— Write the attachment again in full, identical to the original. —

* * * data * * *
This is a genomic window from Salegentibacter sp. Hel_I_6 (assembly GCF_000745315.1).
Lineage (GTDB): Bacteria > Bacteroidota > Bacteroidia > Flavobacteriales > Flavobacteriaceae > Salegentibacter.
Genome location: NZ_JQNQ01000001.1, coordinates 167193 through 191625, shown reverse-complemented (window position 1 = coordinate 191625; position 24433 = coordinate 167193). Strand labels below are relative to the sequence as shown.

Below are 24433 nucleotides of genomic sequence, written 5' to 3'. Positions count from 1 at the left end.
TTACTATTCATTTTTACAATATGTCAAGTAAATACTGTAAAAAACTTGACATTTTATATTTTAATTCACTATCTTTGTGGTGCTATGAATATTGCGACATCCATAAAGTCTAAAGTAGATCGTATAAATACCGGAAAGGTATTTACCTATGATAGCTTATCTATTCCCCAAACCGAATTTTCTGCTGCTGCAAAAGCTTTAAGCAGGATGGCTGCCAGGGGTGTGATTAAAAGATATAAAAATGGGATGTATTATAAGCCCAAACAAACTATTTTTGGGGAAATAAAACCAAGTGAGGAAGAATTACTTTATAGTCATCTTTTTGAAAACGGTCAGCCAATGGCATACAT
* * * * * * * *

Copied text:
This is a genomic window from Salegentibacter sp. Hel_I_6 (assembly GCF_000745315.1).
Lineage (GTDB): Bacteria > Bacteroidota > Bacteroidia > Flavobacteriales > Flavobacteriaceae > Salegentibacter.
Genome location: NZ_JQNQ01000001.1, coordinates 167193 through 191625, shown reverse-complemented (window position 1 = coordinate 191625; position 24433 = coordinate 167193). Strand labels below are relative to the sequence as shown.

Below are 24433 nucleotides of genomic sequence, written 5' to 3'. Positions count from 1 at the left end.
TTACTATTCATTTTTACAATATGTCAAGTAAATACTGTAAAAAACTTGACATTTTATATTTTAATTCACTATCTTTGTGGTGCTATGAATATTGCGACATCCATAAAGTCTAAAGTAGATCGTATAAATACCGGAAAGGTATTTACCTATGATAGCTTATCTATTCCCCAAACCGAATTTTCTGCTGCTGCAAAAGCTTTAAGCAGGATGGCTGCCAGGGGTGTGATTAAAAGATATAAAAATGGGATGTATTATAAGCCCAAACAAACTATTTTTGGGGAAATAAAACCAAGTGAGGAAGAATTACTTTATAGTCATCTTTTTGAAAACGGTCAGCCAATGGCATACAT